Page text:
This section is from the book "Our Edible Toadstools and Mushrooms and How to Distinguish Them", by W. Hamilton Gibson. Also available from Amazon: Our Edible Toadstools And Mushrooms And How To Distinguish Them.
Our common dusty Puff-ball, floating its faint trail of smoke in the breeze from the ragged flue at its dome-shaped roof as from an elfin tepee, or perhaps enveloping our feet in its dense purple cloud as we chance to step upon it in the path, is familiar to every one. To the mycophagist connoisseur, on the alert for every delectable fungus morsel for his fastidious appetite, the Puff-ball is indeed pleasantly familiar, though a specimen in such a powdery stage as the above is apt to bring only regrets that its discovery has been thus delayed, for in its earlier firm white stage he knows it at his table as a most delicate entree of "mock omelet."
The old-time country physician gathered its powdery bag and carefully preserved it for another purpose, its spongy, dusty contents having been a time-honored remedy as a styptic, or for the arrest of hemorrhage from wounds. But by no class of the community perhaps is it so enthusiastically welcomed as by the small boy, to whom it is always a challenge for a kick and a consequent demonstration of smoke worthy of a Fourth-of-July celebration.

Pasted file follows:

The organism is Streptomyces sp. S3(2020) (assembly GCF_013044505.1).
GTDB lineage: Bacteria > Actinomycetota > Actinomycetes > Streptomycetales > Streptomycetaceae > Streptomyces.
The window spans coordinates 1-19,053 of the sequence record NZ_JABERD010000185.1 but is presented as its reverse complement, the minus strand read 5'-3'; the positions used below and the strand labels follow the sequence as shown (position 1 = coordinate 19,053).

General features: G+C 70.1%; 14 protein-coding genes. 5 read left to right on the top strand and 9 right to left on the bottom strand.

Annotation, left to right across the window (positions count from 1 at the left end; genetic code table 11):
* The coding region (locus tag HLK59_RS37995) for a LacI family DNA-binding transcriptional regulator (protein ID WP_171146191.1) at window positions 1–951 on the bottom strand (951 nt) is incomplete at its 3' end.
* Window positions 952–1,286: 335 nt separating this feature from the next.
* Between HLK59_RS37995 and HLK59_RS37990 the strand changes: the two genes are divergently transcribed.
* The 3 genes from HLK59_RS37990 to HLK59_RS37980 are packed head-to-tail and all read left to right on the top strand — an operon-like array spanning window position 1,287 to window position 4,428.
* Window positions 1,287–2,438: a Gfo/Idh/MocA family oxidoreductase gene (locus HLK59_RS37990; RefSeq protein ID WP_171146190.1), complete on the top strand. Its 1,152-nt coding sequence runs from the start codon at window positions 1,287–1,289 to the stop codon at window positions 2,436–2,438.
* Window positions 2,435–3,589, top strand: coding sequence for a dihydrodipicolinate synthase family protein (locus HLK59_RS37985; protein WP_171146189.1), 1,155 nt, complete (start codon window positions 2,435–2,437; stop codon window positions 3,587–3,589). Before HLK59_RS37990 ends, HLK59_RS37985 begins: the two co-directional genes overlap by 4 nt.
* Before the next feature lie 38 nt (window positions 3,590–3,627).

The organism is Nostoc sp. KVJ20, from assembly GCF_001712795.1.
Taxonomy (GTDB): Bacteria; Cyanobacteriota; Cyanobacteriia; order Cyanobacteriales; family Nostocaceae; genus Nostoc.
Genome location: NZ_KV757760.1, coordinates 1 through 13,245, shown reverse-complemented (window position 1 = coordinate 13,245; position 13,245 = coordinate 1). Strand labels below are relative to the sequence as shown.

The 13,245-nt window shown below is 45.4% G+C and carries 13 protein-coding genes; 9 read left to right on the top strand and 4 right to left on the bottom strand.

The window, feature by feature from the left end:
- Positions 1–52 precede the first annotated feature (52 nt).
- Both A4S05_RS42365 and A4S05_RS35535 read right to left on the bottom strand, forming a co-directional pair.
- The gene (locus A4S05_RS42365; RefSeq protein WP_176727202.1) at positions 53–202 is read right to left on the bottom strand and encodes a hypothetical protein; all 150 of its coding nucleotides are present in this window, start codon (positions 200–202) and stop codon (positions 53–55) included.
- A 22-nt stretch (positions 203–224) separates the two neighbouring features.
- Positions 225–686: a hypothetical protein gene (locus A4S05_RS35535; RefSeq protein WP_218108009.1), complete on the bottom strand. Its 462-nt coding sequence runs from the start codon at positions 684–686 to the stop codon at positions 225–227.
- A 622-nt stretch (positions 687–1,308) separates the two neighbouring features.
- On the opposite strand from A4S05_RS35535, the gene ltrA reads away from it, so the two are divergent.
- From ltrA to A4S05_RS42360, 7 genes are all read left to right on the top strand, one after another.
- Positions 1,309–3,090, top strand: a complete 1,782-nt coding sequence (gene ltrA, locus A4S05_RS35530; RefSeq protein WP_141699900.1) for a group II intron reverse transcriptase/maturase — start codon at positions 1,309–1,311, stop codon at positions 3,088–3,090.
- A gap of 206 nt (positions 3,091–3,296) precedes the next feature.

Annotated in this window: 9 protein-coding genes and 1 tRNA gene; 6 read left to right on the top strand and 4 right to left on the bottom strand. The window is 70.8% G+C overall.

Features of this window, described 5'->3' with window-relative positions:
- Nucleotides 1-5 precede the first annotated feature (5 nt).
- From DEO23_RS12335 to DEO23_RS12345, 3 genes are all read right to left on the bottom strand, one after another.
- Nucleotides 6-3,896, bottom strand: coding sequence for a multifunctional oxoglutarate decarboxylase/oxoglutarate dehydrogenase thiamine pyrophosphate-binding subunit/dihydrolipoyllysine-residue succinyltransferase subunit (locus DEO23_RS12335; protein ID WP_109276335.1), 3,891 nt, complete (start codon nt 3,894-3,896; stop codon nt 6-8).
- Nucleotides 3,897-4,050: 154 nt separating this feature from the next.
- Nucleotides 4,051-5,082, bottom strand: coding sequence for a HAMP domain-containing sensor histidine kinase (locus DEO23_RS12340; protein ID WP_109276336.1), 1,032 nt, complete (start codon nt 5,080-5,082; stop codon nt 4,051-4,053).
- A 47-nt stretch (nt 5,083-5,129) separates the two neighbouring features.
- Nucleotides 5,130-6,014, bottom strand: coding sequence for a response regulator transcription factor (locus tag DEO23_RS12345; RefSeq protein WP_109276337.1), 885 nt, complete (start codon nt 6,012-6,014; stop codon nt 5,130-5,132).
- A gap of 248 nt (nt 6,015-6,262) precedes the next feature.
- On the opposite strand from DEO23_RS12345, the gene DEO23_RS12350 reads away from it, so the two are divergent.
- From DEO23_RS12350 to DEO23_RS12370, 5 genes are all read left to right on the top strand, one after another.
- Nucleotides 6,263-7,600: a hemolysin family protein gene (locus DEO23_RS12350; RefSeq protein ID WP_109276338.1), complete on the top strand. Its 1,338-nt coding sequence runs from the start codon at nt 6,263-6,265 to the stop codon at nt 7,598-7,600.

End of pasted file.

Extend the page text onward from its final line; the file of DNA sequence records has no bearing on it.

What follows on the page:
A week ago this glistening gray bag, so free with its dust-puff at the slightest touch, was solid in substance and as white as cottage cheese in the fracture. In this condition, sliced and fried, it would have proven a veritable delicacy upon our table, quite suggesting an omelet in consistency and flavor, and in size also, if perchance we had been favored with one of the larger specimens, which frequently approaches the dimensions of a football.
But in a later stage this clear white fracture would have appeared speckled or peppered with gray spots (see page 271), and the next day entirely gray and much softened, and, later again, brown and apparently in a state of decay. But this is not decay. This moist brown mass by evaporation becomes powdery, and the Puff-ball is now ripe, and preparing for posterity.
Each successive squeeze, as we hold it between our fingers, yields its generous response in a puff of brown smoke, which melts away apparently into air. But the Puff-ball does not thus end in mere smoke. This vanishing purple cloud is composed of tiny atoms, so extremely minute as to require the aid of a powerful microscope to reveal their shapes. Each one of these atoms, so immaterial and buoyant as to be almost without gravity, floating away upon the slightest breath, or even wafted upward by currents of warm air from the heated earth, has within itself the power of reproducing another clump of Puff-balls, if only fortune shall finally lodge it in congenial soil. These spores are thus analogous to the seeds of ordinary plants. The number of these vital atoms or spores in a single Puff-ball is almost past computation. Fries, however, an eminent fungologist, went to some pains to estimate this number, and, referring to a certain puff-ball, says: "The spores are infinite. In a single individual of Reticularia maxima I have reckoned ten millions so subtle as to resemble thin smoke as light as if raised by evaporation, and dispersed in so many ways - by the sun's attraction, by insects, by adhesion and elasticity - that it is difficult to conceive the spots from which they could be excluded."